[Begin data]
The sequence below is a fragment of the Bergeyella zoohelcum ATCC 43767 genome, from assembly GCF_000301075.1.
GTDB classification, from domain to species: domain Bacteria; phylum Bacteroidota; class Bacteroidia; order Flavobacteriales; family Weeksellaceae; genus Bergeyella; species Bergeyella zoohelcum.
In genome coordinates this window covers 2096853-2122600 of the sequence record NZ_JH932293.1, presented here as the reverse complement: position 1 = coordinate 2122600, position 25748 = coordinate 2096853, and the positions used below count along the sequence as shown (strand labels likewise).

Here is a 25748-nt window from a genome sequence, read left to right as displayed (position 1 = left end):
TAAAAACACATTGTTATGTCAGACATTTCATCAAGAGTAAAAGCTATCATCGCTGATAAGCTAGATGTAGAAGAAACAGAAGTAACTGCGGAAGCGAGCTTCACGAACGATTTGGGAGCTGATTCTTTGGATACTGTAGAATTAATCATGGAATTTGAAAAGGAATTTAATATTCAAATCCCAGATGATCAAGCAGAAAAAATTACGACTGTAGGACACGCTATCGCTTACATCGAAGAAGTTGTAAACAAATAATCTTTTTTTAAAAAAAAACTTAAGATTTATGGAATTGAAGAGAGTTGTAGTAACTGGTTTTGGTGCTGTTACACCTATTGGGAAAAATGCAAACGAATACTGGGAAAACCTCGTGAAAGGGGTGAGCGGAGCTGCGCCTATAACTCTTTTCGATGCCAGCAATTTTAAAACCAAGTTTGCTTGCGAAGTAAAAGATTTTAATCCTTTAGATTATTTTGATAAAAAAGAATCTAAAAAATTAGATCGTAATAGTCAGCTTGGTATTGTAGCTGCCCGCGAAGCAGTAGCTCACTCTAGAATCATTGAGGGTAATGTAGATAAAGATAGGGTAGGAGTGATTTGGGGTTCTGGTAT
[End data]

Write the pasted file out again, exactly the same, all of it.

The sequence below is a fragment of the Bergeyella zoohelcum ATCC 43767 genome, from assembly GCF_000301075.1.
GTDB classification, from domain to species: domain Bacteria; phylum Bacteroidota; class Bacteroidia; order Flavobacteriales; family Weeksellaceae; genus Bergeyella; species Bergeyella zoohelcum.
In genome coordinates this window covers 2096853-2122600 of the sequence record NZ_JH932293.1, presented here as the reverse complement: position 1 = coordinate 2122600, position 25748 = coordinate 2096853, and the positions used below count along the sequence as shown (strand labels likewise).

Here is a 25748-nt window from a genome sequence, read left to right as displayed (position 1 = left end):
TAAAAACACATTGTTATGTCAGACATTTCATCAAGAGTAAAAGCTATCATCGCTGATAAGCTAGATGTAGAAGAAACAGAAGTAACTGCGGAAGCGAGCTTCACGAACGATTTGGGAGCTGATTCTTTGGATACTGTAGAATTAATCATGGAATTTGAAAAGGAATTTAATATTCAAATCCCAGATGATCAAGCAGAAAAAATTACGACTGTAGGACACGCTATCGCTTACATCGAAGAAGTTGTAAACAAATAATCTTTTTTTAAAAAAAAACTTAAGATTTATGGAATTGAAGAGAGTTGTAGTAACTGGTTTTGGTGCTGTTACACCTATTGGGAAAAATGCAAACGAATACTGGGAAAACCTCGTGAAAGGGGTGAGCGGAGCTGCGCCTATAACTCTTTTCGATGCCAGCAATTTTAAAACCAAGTTTGCTTGCGAAGTAAAAGATTTTAATCCTTTAGATTATTTTGATAAAAAAGAATCTAAAAAATTAGATCGTAATAGTCAGCTTGGTATTGTAGCTGCCCGCGAAGCAGTAGCTCACTCTAGAATCATTGAGGGTAATGTAGATAAAGATAGGGTAGGAGTGATTTGGGGTTCTGGTAT